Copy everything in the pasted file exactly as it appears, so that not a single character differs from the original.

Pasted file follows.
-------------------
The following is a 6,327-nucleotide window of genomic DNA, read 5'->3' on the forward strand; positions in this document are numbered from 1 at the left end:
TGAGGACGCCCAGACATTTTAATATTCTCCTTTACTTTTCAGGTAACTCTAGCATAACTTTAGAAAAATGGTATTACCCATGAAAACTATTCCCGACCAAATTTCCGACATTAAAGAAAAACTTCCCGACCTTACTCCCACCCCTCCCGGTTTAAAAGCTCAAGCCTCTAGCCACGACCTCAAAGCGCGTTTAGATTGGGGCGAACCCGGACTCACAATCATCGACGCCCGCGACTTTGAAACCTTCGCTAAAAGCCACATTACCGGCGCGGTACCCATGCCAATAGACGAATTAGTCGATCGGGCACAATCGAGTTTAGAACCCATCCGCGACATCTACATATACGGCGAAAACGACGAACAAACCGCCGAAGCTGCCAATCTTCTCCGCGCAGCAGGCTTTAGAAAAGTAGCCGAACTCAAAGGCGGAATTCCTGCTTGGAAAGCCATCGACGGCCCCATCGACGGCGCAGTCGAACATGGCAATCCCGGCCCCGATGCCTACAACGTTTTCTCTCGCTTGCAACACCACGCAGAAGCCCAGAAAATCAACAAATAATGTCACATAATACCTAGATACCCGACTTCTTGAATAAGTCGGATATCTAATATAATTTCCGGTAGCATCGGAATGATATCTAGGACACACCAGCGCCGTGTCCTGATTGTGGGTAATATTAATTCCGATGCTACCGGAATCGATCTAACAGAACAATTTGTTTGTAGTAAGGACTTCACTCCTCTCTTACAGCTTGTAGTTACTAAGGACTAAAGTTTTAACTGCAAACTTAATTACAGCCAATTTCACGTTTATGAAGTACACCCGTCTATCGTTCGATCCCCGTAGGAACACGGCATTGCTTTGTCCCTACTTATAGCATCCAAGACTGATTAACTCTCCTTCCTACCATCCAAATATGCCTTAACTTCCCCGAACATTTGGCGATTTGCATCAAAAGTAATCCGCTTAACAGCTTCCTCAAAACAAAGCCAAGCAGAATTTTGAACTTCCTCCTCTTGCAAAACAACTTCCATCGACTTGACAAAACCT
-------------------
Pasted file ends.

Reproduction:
The following is a 6,327-nucleotide window of genomic DNA, read 5'->3' on the forward strand; positions in this document are numbered from 1 at the left end:
TGAGGACGCCCAGACATTTTAATATTCTCCTTTACTTTTCAGGTAACTCTAGCATAACTTTAGAAAAATGGTATTACCCATGAAAACTATTCCCGACCAAATTTCCGACATTAAAGAAAAACTTCCCGACCTTACTCCCACCCCTCCCGGTTTAAAAGCTCAAGCCTCTAGCCACGACCTCAAAGCGCGTTTAGATTGGGGCGAACCCGGACTCACAATCATCGACGCCCGCGACTTTGAAACCTTCGCTAAAAGCCACATTACCGGCGCGGTACCCATGCCAATAGACGAATTAGTCGATCGGGCACAATCGAGTTTAGAACCCATCCGCGACATCTACATATACGGCGAAAACGACGAACAAACCGCCGAAGCTGCCAATCTTCTCCGCGCAGCAGGCTTTAGAAAAGTAGCCGAACTCAAAGGCGGAATTCCTGCTTGGAAAGCCATCGACGGCCCCATCGACGGCGCAGTCGAACATGGCAATCCCGGCCCCGATGCCTACAACGTTTTCTCTCGCTTGCAACACCACGCAGAAGCCCAGAAAATCAACAAATAATGTCACATAATACCTAGATACCCGACTTCTTGAATAAGTCGGATATCTAATATAATTTCCGGTAGCATCGGAATGATATCTAGGACACACCAGCGCCGTGTCCTGATTGTGGGTAATATTAATTCCGATGCTACCGGAATCGATCTAACAGAACAATTTGTTTGTAGTAAGGACTTCACTCCTCTCTTACAGCTTGTAGTTACTAAGGACTAAAGTTTTAACTGCAAACTTAATTACAGCCAATTTCACGTTTATGAAGTACACCCGTCTATCGTTCGATCCCCGTAGGAACACGGCATTGCTTTGTCCCTACTTATAGCATCCAAGACTGATTAACTCTCCTTCCTACCATCCAAATATGCCTTAACTTCCCCGAACATTTGGCGATTTGCATCAAAAGTAATCCGCTTAACAGCTTCCTCAAAACAAAGCCAAGCAGAATTTTGAACTTCCTCCTCTTGCAAAACAACTTCCATCGACTTGACAAAACCT